(Reuters) – The U.S. oil industry has spent a record $30 million to fight a ballot measure in Washington state that would create the nation’s first carbon tax, double what an alliance of green groups and billionaire activists has spent to support it, according to state data reviewed by Reuters.
The big-ticket battle reflects the stakes of climate regulation. The oil industry is worried that new curbs on carbon emissions will hobble business, while environmental advocates are concerned that a failure to act soon to halt global warming will spell devastating consequences for the planet.
Washington is the nation’s fifth-biggest fuel-producing state, with five refineries, according to the Energy Information Administration. It is also among several Democrat-led states that have vowed to pursue climate action in defiance of President Donald Trump’s agenda to ease regulation on fossil fuel companies.
The state’s Carbon Emissions Fee and Revenue Allocation Initiative, known as Initiative 1631, would impose a $15 fee on each metric ton of carbon released to the atmosphere, rising $2 a year until the state’s 2035 emissions target is met. It would generate $2.3 billion over five years for clean energy and air programs if it is passed by voters in next week’s election, according to a state analysis.
The measure is on the ballot for the Nov. 6 elections.
A Crosscut/Elway poll this month showed half of voters approve of the initiative, with 36 percent against and 14 percent undecided.
If the measure passes, the oil industry is likely to feel the most pain since transportation is the largest contributor of greenhouse gas emissions in Washington at 43 percent, according to a state report from 2016.
The Western States Petroleum Association raised $31.2 million from oil companies and business groups to oppose the measure, the most ever spent in the state to defeat a ballot initiative, according to state campaign finance data. The previous record was set in 2013, when agriculture and food companies spent $24 million to defeat a measure to require labeling of genetically engineered foods.
The anti-carbon tax money has fueled a months-long public relations blitz involving television and digital ads, flyers and mailers that argued the fee would drive up energy costs for consumers, small businesses and farms, and which criticized proposed exemptions for industries like aluminum, pulp and paper, and soon-to-retire coal-fired power plants.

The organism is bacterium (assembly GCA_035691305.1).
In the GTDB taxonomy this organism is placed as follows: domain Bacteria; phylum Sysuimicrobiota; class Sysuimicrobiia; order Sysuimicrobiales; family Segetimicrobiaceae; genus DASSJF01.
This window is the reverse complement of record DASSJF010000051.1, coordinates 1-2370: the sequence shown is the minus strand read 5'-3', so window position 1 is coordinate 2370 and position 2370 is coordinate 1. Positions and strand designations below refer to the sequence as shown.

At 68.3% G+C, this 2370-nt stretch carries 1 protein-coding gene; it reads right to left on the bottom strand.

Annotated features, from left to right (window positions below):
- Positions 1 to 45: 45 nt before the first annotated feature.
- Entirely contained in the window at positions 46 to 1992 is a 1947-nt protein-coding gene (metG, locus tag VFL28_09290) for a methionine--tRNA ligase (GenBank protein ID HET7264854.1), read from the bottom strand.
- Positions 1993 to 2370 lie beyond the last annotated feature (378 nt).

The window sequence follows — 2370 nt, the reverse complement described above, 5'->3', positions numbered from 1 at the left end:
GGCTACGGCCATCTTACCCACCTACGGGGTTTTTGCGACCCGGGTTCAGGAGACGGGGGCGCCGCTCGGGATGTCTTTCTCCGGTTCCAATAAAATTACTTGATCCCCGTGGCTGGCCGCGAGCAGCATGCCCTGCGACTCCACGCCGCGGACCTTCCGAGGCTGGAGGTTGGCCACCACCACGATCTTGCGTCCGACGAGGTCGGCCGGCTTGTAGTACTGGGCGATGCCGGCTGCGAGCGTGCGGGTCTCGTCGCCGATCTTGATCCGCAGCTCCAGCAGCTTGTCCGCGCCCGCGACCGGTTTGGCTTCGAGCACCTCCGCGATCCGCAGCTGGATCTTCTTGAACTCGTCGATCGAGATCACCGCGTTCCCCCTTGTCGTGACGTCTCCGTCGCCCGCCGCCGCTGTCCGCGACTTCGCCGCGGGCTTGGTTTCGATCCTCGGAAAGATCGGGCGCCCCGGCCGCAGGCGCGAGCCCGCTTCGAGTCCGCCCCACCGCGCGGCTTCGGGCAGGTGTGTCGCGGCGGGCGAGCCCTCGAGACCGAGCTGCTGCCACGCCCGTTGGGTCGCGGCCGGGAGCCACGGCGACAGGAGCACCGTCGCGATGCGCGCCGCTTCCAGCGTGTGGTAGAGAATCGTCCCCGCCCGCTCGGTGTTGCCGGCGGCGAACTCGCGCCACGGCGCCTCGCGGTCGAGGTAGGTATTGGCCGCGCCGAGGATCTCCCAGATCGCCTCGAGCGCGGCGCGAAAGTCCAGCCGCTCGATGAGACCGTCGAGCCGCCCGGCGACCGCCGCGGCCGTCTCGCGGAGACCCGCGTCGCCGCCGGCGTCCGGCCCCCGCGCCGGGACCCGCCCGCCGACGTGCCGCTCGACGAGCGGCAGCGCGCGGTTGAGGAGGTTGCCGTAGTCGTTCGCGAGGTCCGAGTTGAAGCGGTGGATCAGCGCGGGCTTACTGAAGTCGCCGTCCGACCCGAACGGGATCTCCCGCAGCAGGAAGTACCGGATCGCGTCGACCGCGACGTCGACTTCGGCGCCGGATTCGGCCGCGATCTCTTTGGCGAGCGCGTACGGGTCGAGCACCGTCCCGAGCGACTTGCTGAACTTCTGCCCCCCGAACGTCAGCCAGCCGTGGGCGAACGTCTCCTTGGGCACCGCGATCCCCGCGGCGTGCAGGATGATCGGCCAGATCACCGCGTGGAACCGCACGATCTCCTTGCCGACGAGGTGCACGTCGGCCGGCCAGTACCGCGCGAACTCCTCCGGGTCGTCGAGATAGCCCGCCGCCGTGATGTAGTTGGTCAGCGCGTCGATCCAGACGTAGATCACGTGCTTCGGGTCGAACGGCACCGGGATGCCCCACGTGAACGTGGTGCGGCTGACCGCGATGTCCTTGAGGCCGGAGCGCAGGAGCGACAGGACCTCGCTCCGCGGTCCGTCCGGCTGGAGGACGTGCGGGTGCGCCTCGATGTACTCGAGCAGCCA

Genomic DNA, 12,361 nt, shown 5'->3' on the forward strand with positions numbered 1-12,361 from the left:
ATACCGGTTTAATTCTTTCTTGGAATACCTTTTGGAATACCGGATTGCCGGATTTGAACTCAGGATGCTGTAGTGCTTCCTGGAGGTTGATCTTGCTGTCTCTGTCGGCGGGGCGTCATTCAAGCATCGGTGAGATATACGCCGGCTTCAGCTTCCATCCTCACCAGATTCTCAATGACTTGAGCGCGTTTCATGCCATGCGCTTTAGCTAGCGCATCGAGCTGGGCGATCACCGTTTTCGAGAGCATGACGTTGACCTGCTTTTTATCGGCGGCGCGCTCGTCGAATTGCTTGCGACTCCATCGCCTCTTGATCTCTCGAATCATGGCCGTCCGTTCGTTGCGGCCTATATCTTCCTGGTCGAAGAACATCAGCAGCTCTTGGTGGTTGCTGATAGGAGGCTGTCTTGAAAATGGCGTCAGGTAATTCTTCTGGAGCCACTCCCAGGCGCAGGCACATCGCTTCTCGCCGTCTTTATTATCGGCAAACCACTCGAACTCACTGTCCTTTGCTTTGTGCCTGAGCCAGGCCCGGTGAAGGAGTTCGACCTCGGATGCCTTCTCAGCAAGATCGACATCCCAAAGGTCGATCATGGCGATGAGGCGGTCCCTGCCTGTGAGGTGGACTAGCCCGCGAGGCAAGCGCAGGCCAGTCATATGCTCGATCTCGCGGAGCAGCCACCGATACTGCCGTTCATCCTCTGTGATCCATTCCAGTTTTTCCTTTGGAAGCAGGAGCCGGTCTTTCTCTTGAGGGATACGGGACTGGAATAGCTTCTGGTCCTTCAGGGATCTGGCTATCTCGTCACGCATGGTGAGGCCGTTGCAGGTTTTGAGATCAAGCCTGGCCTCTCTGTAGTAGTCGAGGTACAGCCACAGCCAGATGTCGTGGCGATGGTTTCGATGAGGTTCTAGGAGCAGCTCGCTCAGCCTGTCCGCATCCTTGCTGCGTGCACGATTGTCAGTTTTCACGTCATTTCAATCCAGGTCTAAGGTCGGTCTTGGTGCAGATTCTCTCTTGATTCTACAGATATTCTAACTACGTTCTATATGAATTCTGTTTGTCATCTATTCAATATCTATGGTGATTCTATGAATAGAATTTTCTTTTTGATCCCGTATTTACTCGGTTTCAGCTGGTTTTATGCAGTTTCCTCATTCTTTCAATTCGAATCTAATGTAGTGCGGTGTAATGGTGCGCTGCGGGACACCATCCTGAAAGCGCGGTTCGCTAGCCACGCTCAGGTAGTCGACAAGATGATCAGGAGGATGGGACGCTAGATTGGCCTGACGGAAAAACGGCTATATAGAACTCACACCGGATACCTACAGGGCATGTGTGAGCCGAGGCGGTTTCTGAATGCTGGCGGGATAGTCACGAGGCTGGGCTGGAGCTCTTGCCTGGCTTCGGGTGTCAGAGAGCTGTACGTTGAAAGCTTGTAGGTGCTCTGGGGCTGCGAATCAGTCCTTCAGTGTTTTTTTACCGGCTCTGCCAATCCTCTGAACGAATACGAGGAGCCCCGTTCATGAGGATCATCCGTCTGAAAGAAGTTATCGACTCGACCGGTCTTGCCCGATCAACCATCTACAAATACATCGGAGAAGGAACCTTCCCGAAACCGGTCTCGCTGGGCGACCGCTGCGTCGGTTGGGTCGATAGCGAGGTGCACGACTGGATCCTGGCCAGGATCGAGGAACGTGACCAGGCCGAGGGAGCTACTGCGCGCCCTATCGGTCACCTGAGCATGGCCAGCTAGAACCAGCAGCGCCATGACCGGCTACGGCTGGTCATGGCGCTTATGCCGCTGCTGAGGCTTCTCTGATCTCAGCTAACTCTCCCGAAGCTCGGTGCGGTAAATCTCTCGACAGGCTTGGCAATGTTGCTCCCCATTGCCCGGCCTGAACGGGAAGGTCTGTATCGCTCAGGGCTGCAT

“The state’s largest polluters would be exempt from 1631’s new costs, so many big corporations would pay nothing. But families, small businesses and farms would pay billions in higher energy costs,” farmer Rosella Mosby says in one ad while standing in a field on her family’s vegetable farm.
Many of the TV ads aired during this month’s Major League Baseball’s World Series, one of the most widely viewed events on television.
Dana Bieber, a spokeswoman for the “No on 1631” campaign, said the high spending was justified. “We’re up against a very misleading campaign and we think it’s important that voters have the facts,” she said in an interview.
Top donors to the “No on 1631” campaign include BP America (BP.L), which contributed more than $11.5 million, followed by Phillips 66 (PSX.N) with $7.2 million and Andeavor with $4.4 million. All three own refineries in the state.
BP spokesman Jason Ryan said his company supports action to combat climate change, but strongly opposes the Washington ballot initiative because it believes it would disrupt the state’s economy without significantly reducing carbon emissions. “It is a poorly designed policy,” he said.
Out-of-state refining companies like Valero Energy Corp (VLO.N) and HollyFrontier Corp (HFC.N) also contributed, as did the national refining industry lobby group, the American Fuel and Petrochemical Manufacturers – a sign the industry is concerned the measure could inspire other states to follow suit.
By contrast, environmental groups and climate activist billionaires including Bill Gates, Michael Bloomberg, Tom Steyer and Laurene Powell Jobs, the widow of Apple founder Steve Jobs, put together $15.2 million to support the initiative, according to the state Public Disclosure Commission.
Top supporters included The Nature Conservancy, which donated $3.05 million, the League of Conservation Voters, which contributed $1.4 million, and Gates and Bloomberg, who each contributed $1 million. The campaign spent $1.8 million of the money on television advertising emphasizing the clean air benefits of a carbon tax, along with spending on mass-mailings, canvassing and voter research.
“With Big Oil spending $30 million, that makes it a real fight,” said Bill Holland, state policy director for the League of Conservation Voters. “It has been a frightening amount of money.”
Reporting by Nichola Groom; editing by Richard Valdmanis and Leslie Adler